Daye Jack, a former computer programming major at NYU, is now making his own waves on the Internet.
At just 20 years old Daye already has two outstanding projects, a co-sign from Killer Mike and a feature on the popular television show “Atlanta” under his belt. I caught up with the Daye prior to his show last week with fellow emcees Witt Lowry and Watsky.
How do you feel like your sound has evolved?
Daye Jack : Over the last year or so my whole life changed. I left NYU and moved to L.A. and quickly just became emerged in song-writing 24/7. I started working a lot with Max Martin and his camp. They’re all super well versed in the process and structure of writing “the perfect song” so I just went in with an open mind and tried to figure out what my version of that was and along the way everything clicked and we got “Surf The Web”. I feel like I really hit a wave as far my sound and where I want to go from here.
What was the most important song to you on the album?
Daye Jack : Well, all of them are definitely very personal to me. In particular though , “Bullshit” was an important one for me. It’s a song that I wrote for all the kids that have ever felt like they didn’t fit in. It’s a song about saying fuck all the artificial bullshit, nobody can tell what’s cool and what isn’t. So it’s a special song for me because it’s bigger than me, it’s a song for the kids out there that are trying to pursue something outside the box. You can be whoever you want to be.
Each of your projects has made the internet an underlying theme, do you feel like the internet has changed music and specifically hip hop’s collective culture?
Daye Jack : Definitely. I think technology has transformed art in a lot of ways. I actually started off wanting to be a computer programmer. I went to NYU for computer science and computer programming. I really idolized Steve Jobs growing up, seeing someone whose ideas really led him to the top as opposed to just someone technically inclined was very inspiring. Technology has not only changed how music is consumed, but it’s also opened the doors for everybody. You don’t have to have a “regional sound” to get big or have to impress a certain label to be successful. It’s really opened the door for artists to make weird eclectic music that really means something to them personally. It gives people the chance to truly and freely express themselves and have the world be able to hear it. That’s something that wasn’t necessarily the case twenty years ago.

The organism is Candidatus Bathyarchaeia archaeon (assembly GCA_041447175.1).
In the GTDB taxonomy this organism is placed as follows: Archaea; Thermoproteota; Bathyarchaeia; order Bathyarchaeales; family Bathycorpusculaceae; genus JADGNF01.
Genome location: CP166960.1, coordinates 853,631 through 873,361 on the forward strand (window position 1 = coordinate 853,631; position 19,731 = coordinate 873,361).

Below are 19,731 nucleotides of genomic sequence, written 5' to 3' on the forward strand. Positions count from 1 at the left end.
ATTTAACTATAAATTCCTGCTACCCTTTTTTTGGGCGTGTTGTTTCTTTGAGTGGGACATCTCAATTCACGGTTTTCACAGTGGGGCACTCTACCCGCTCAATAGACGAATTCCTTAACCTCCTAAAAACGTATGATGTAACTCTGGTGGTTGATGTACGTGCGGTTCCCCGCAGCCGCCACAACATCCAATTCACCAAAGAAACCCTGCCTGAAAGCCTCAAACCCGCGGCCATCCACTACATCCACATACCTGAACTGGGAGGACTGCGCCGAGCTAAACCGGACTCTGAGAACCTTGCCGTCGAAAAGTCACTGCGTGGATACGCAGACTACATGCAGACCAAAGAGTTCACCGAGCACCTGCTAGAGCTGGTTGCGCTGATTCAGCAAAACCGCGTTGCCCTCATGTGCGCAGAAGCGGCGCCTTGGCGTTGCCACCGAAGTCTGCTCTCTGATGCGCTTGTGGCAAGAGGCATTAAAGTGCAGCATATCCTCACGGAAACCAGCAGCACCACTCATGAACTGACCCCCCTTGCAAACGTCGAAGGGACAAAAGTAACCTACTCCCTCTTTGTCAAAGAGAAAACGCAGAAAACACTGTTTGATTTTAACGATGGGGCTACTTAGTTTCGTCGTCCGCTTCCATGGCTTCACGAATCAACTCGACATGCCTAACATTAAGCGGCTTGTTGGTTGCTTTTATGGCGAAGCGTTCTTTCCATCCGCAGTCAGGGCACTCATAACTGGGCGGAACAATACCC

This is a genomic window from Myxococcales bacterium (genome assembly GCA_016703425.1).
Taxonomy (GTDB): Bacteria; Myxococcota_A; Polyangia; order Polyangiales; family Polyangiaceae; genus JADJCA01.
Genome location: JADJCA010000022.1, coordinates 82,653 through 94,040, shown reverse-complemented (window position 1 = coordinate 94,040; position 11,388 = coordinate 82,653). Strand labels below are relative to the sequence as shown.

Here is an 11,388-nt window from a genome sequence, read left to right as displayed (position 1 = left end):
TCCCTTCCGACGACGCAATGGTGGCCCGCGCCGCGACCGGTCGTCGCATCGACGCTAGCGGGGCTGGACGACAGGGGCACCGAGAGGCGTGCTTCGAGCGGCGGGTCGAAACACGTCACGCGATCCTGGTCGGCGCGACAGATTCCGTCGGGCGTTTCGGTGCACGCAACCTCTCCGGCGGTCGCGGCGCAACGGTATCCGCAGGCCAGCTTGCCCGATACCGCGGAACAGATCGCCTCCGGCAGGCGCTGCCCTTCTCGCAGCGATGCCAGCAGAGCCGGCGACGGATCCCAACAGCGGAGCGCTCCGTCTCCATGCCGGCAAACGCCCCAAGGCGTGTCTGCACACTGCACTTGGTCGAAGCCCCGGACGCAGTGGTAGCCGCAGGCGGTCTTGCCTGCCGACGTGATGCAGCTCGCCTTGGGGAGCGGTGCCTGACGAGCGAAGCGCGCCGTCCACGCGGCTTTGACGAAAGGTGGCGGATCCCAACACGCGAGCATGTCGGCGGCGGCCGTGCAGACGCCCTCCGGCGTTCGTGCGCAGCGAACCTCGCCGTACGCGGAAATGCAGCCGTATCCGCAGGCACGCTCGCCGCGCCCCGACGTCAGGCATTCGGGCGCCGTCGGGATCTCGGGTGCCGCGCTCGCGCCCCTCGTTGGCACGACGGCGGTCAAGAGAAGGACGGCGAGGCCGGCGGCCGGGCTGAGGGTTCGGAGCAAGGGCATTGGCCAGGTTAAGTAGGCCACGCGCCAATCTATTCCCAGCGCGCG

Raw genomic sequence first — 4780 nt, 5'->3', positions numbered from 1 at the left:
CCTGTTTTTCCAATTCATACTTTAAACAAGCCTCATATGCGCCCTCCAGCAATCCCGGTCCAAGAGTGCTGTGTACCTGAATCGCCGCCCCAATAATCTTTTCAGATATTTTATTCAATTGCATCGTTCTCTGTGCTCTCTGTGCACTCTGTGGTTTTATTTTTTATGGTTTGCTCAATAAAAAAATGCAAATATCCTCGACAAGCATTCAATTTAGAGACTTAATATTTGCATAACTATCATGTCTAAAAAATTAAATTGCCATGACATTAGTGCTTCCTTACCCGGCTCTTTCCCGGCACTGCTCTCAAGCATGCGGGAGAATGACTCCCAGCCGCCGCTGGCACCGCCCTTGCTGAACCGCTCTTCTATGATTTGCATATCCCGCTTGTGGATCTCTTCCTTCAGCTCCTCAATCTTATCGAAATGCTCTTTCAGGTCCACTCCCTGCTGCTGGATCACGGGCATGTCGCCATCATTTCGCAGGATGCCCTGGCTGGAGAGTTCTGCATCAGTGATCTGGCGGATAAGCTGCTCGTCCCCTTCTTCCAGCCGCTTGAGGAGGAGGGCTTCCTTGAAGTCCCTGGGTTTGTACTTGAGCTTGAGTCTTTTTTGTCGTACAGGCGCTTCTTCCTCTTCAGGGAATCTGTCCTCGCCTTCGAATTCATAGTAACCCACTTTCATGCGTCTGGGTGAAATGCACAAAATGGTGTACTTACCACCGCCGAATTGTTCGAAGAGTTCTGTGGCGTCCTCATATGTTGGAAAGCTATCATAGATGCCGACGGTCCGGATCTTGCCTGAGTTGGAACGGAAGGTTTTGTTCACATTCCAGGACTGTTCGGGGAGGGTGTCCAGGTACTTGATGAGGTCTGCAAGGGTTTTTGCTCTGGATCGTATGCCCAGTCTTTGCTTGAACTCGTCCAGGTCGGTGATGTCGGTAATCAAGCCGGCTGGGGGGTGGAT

People might not know that you moved to Atlanta from Nigeria when you were very young, what was the transition like at such young age?
Daye Jack : I lived in Nigeria until I was about six years old. A lot people tell me that I act older than my age and I think a lot of that is because at a very young age I was exposed to the juxtaposition of extreme poverty and extreme wealth. Nigeria is not a place with a solid middle-class so you constantly see the two extremes. When I look back on it that definitely shaped me growing up. Atlanta definitely also helped shape me though, Speakerboxxx/ The Love Below by Outkast is probably my favorite album so to live in a place where all this amazing music was happening the I was growing up was definitely inspiring.
When do you find yourself at your most creative?
Daye Jack: Night time. I’m an extreme night owl so I usually hit a wave around 2am or so. Usually alone too, I work better when I’m isolated. I think it’s because a lot of my music is so reflective about either personal struggles or the idea of loneliness that I really have to put myself in that situation and cut people off to get my own perspective.
What’s the biggest obstacle that you’ve had to overcome?
Daye Jack: I’m a crazy studio rat. Even before I was really putting stuff out my main passion has always been writing. So when I started getting deeper into the music industry and realized that there’s a lot more to it than spending long nights in the studio that was probably the biggest wake-up call for me. That this really is a business and how you have to balance time because if it was up to me I’d just stay cooking in the studio all the time.
Daye’s certainly made his prescience felt in the short time between sitting career paths. After trading in his keyboard for a microphone he’s taken his craft to another level. His unique flow and lyrical ability set apart from the crowd. His newest album “Surf The Web” has quickly become a cult classic and has also propelled Daye to the next level of fandom. He’s currently on tour with Watsky and Witt Lowry fora few more weeks and if you happen to live in one these lovely cities then I’d suggest you go catch this rising star before he’s selling out much larger venues in the near future. You can stream “Surf The Web” below and make sure to give Daye a follow on his Instagram and Twitter for any and all updates regarding the tour, new music and everything in between.